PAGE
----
opportunities to get some action on the part of our major suppliers.

So yes, ADSL is coming. Yes, we do have it in trial.
We've got a little bit more to do before we turn it loose, but I think that you will
see that reasonably early in 1998, and we will be in the marketplace with an ADSL
offering.

MCN: What about phone service over the
Internet? How big a product do you think that will be, and how much of a threat to your
turf?

Ackerman: We are paying a lot of attention
to Internet protocol voice. I think that in the early stages, you'll see IP voice as
an application for international calling, and perhaps for some Intranet services within
business where it is computer/desktop-to-desktop.

I suspect that it will be several years before it becomes a
major threat on a broad application, but I think that we are going to see specific
applications starting to come out soon.

MCN: Do you think that the fact that cable
has actually been kind of slow to get into the local phone market has hurt your company
and the other phone companies as you try to get into long distance?

Ackerman: Well, there is one issue there,
and that is the residential marketplace. When we opened our networks, we did not put a
sign on those networks to say that they are open for business [customers] only, but
certainly, that is the only, or the primary, competition that we've attracted to
date. It is an issue, and we continue to find regulators who say that we must have
competition in the consumer marketplace.

At the time of the legislation, I think that it was
expected that there would be cable competition in the consumer marketplace. Quite frankly,
I expect us to see more and more consumer competition. But to date, it has been an issue
and, in fact, a roadblock for our entry into long distance.

MCN: The Federal Communications Commission
doesn't seem to agree with you on the openness of markets.

Ackerman: We opened our networks, and
competitors have come, but they've only come on the business side. As a matter of
fact, we've had all kinds of competitors on the business side. We've had
facilities-based competitors on the business side. We also have competitors who have
bought 200,000 lines, but it is almost all business [resale], and not residential.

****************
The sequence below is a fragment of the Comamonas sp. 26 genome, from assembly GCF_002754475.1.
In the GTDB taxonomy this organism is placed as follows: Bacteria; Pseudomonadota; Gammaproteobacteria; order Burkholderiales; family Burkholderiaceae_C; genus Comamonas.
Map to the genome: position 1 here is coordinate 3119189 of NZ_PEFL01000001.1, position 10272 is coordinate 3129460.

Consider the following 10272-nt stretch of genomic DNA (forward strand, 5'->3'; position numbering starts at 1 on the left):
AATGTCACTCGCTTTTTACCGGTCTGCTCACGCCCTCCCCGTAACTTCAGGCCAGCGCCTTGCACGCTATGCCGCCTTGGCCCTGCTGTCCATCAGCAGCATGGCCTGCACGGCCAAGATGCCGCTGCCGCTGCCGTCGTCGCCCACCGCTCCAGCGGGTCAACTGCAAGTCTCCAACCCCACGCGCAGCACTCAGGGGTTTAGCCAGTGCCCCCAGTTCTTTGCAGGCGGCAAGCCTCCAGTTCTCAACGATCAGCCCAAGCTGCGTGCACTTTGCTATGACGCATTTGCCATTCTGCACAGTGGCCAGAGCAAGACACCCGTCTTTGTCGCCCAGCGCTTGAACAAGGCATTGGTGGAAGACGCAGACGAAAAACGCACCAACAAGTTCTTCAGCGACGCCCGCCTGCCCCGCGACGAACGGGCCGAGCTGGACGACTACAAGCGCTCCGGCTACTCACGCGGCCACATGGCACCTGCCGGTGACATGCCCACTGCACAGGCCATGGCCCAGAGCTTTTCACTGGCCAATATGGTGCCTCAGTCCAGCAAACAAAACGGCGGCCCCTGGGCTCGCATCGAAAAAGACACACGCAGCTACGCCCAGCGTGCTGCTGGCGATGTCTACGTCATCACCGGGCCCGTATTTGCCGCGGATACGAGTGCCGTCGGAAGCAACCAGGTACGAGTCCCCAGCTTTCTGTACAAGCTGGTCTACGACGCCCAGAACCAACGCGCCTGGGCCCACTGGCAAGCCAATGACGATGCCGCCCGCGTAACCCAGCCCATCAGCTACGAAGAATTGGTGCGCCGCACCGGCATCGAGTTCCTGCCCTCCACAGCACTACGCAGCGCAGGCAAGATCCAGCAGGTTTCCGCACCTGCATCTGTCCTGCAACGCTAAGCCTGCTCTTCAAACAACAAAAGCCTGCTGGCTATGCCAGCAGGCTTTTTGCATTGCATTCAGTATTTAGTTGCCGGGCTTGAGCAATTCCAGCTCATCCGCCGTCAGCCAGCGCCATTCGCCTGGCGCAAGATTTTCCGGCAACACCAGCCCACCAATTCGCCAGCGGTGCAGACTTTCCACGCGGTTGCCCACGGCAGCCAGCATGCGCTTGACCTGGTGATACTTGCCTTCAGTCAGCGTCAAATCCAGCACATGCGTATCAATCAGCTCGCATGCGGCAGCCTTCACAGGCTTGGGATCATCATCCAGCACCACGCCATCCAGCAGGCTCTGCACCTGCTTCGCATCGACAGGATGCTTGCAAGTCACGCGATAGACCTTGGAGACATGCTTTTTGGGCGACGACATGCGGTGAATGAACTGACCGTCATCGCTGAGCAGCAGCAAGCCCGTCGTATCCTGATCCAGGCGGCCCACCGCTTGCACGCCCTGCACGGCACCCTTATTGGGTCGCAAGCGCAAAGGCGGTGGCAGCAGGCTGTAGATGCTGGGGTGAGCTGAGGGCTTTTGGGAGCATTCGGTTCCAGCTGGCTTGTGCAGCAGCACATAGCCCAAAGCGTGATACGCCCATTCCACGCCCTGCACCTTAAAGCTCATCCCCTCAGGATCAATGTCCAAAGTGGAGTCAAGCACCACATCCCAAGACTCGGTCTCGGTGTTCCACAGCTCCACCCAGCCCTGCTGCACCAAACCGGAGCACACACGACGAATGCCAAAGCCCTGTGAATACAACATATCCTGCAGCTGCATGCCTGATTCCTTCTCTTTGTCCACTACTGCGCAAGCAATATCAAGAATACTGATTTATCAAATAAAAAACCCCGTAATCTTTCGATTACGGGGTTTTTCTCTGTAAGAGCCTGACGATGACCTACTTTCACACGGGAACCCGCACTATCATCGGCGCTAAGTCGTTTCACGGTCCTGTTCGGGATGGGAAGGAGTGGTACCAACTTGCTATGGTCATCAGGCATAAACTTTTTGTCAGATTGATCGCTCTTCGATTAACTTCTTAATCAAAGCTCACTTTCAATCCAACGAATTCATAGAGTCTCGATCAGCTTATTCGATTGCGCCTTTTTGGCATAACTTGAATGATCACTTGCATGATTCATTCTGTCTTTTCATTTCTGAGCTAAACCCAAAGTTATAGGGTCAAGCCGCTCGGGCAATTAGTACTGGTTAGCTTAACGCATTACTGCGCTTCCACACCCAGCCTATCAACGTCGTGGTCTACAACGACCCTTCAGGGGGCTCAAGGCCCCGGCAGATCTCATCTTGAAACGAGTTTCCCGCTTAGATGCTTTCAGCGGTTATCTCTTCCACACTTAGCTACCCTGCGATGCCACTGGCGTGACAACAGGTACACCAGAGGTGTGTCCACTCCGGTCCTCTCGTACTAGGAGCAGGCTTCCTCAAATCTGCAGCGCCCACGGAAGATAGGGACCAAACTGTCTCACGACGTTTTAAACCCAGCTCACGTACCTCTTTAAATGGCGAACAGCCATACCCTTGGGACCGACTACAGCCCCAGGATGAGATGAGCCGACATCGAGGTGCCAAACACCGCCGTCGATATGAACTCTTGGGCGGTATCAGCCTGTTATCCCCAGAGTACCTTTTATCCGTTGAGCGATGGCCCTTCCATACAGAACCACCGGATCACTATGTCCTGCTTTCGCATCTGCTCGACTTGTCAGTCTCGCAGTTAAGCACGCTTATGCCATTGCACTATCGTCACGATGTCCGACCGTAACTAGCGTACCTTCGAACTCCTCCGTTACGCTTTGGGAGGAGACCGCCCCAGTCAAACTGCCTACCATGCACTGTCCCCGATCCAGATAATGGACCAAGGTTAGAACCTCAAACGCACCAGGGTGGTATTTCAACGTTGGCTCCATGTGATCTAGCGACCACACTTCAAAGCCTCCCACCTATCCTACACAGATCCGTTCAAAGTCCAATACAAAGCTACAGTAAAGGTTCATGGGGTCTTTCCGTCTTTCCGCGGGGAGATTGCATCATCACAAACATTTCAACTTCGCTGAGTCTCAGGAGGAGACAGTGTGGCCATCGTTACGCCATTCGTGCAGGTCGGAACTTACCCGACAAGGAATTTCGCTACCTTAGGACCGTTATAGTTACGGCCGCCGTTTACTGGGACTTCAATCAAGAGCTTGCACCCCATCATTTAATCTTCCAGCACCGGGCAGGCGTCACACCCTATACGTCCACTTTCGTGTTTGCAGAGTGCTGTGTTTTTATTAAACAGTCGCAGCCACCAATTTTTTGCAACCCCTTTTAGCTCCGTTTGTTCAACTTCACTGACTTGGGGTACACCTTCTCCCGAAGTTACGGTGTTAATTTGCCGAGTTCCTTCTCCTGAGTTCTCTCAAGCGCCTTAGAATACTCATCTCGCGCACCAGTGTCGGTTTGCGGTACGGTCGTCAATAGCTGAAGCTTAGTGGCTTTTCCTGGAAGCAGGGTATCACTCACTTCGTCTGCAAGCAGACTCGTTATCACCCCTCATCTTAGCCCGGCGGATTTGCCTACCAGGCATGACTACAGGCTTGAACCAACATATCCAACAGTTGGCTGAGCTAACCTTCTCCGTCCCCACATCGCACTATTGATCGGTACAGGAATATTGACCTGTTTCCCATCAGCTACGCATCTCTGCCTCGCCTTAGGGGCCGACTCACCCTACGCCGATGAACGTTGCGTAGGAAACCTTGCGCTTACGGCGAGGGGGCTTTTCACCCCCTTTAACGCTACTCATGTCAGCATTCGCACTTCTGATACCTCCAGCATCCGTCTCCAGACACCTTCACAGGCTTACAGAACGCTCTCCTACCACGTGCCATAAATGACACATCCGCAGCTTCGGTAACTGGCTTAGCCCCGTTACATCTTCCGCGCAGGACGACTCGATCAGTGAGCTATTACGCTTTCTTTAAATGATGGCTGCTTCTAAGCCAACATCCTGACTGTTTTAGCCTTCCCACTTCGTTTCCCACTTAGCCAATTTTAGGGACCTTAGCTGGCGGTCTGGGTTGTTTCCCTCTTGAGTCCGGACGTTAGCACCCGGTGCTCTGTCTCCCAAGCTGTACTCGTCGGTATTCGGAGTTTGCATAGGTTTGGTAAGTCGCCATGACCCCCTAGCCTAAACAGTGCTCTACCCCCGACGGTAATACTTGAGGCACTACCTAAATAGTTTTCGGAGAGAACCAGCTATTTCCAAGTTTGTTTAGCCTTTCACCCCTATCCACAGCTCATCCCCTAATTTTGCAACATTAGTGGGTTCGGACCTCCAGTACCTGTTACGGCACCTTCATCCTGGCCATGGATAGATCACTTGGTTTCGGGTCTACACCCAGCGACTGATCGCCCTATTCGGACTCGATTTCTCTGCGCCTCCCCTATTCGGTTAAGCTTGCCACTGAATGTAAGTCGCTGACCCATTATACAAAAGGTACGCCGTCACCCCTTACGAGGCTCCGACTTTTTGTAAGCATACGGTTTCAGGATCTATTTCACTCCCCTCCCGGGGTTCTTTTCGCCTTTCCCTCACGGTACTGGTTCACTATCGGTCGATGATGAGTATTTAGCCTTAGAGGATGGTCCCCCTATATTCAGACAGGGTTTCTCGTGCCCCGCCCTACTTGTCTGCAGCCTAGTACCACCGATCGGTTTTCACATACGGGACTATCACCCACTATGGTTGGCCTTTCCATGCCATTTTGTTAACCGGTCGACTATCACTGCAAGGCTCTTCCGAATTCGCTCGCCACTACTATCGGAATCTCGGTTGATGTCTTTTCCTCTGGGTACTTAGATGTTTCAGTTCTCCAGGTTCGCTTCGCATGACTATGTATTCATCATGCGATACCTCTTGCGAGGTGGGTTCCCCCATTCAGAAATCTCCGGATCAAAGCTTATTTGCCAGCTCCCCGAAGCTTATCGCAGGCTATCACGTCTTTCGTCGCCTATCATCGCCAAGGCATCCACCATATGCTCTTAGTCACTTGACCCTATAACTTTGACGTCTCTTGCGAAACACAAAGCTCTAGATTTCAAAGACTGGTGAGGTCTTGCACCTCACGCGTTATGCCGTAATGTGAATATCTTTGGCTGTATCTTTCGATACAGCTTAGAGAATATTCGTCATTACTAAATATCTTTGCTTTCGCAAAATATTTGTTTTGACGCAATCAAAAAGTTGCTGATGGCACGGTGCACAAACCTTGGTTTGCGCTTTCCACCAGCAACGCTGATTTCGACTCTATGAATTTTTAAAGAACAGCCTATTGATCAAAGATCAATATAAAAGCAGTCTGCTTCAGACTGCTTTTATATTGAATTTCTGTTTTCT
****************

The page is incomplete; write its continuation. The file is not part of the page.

MCN: Today (Jan. 26), AT&T Corp. is
apparently supposed to announce its new strategy. Part of it has already been announced --
its acquisition of Teleport Communications Group -- and it looks like AT&T will have
some sort of cable component. What do you think it has in mind?

Ackerman: No. 1, I'd have to say that
I don't really know what they will do or if they will have that cable component.

If I were to speculate, I would say that one might look at
using the cable network as an extension into the residential marketplace and to small
businesses that haven't been reached to date. At the same time, there are a series of
issues about service, about quality of network and about the capital and construction of
those networks. So I still say that it sounds like somewhat of an open question as to the
extent to which they will utilize those networks in their telephony business.

MCN: Your company keeps getting mentioned
as a possible AT&T acquisition target, and there has been so much merging among the
Bells. What is your stance on possibly being consolidated?

Ackerman: I read those same things myself,
and I really have no comment on it one way or the other. I read it with interest.

MCN: My impression has been that you have
felt that you are in a position where you can remain independent. Do you still feel that
way, as the consolidation winds continue to blow?

Ackerman: Well, we are a big company. I
think that you always worry about whether or not you have enough scale, but, you know, we
are zeroing in on 23 million access lines. We have billions of minutes of use. We have a
market cap of around $58 billion. So we think that we have scale.

Do we have to be bigger? Obviously, that is a question that
everyone entertains. So far, we have been very disciplined in saying that we don't
want to just get bigger unless there is significant value there for our shareholders.

MCN: As Congress and the FCC start to look
at ways to fix what they think may be broken from the Telecommunications Act of 1996 --
and cable certainly hasn't been spared any scrutiny on that front -- are you afraid
that the Bells might bear the brunt of new regulation intended to spur competition?

Ackerman: At this stage, I don't look
for new regulation. I believe that the act itself was OK. It was a good act. I disagree
with the way that the FCC has implemented it. We are discussing those matters with the
FCC.

We also have watched with interest and have participated in
some of the court decisions. We believe that we have satisfied the requirements of the
act. We believe that we ought to be in long distance. We think that customers are being
denied choice.

MCN: Practically speaking, if you are
going to win that argument, won't it have to be in the courts? It seems like the FCC
is pretty well stacked against you.

Ackerman: I'd say that is not clear.
We believe that through some direct understanding by all parties, there is a great
opportunity to move this thing forward over the next few months.